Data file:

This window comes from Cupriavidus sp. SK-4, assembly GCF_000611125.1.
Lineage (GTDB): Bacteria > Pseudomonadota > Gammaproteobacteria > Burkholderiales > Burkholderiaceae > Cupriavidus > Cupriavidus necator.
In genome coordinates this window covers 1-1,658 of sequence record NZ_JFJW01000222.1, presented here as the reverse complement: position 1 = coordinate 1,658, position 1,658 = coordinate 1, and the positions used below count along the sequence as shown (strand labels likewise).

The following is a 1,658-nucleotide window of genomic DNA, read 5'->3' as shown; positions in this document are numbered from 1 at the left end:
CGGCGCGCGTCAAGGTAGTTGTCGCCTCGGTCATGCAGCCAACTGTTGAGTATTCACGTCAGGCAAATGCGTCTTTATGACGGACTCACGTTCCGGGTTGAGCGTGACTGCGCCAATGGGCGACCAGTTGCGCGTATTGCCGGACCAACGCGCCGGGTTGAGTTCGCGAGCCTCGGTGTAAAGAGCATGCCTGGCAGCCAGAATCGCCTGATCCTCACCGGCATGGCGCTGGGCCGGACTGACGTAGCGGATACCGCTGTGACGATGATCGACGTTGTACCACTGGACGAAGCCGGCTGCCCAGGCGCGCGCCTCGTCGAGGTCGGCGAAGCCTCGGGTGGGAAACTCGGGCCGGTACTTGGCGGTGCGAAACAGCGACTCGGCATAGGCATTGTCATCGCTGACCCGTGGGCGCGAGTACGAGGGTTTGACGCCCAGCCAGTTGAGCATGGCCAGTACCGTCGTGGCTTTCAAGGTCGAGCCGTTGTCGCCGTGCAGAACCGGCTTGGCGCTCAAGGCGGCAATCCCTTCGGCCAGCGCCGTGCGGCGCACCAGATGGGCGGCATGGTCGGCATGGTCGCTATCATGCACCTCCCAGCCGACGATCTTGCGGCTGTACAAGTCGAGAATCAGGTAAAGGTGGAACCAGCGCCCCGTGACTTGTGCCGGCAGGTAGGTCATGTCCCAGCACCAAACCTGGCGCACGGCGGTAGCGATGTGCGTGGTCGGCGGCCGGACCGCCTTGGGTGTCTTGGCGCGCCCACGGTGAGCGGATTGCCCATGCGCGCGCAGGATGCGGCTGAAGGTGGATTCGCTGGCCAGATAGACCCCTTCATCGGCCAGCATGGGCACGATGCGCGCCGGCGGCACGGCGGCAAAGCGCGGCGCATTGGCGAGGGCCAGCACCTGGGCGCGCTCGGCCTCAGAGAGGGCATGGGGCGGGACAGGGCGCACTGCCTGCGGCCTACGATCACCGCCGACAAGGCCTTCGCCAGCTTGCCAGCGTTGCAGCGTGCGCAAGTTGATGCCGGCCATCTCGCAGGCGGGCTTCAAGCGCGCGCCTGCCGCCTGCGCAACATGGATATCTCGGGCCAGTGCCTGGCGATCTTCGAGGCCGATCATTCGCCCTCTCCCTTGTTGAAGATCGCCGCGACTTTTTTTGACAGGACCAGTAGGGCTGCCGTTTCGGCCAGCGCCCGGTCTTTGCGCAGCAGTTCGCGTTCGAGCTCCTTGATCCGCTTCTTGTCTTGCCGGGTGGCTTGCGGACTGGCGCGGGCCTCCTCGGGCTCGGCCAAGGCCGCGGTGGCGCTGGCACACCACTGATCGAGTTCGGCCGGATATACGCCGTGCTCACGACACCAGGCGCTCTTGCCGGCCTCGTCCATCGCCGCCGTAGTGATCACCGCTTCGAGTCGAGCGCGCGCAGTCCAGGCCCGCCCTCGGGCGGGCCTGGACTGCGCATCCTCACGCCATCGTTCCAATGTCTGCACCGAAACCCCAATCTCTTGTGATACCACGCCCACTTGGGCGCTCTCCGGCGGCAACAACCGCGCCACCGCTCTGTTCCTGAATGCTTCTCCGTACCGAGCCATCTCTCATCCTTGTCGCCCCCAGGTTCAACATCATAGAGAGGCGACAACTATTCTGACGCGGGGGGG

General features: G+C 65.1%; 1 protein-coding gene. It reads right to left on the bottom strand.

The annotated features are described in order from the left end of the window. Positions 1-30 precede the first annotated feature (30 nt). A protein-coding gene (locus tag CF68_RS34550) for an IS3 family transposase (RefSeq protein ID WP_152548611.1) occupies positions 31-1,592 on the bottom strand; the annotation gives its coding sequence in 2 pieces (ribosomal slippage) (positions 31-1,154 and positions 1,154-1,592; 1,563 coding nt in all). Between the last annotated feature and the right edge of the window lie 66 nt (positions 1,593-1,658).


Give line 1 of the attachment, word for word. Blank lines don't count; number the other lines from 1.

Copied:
This window comes from Cupriavidus sp. SK-4, assembly GCF_000611125.1.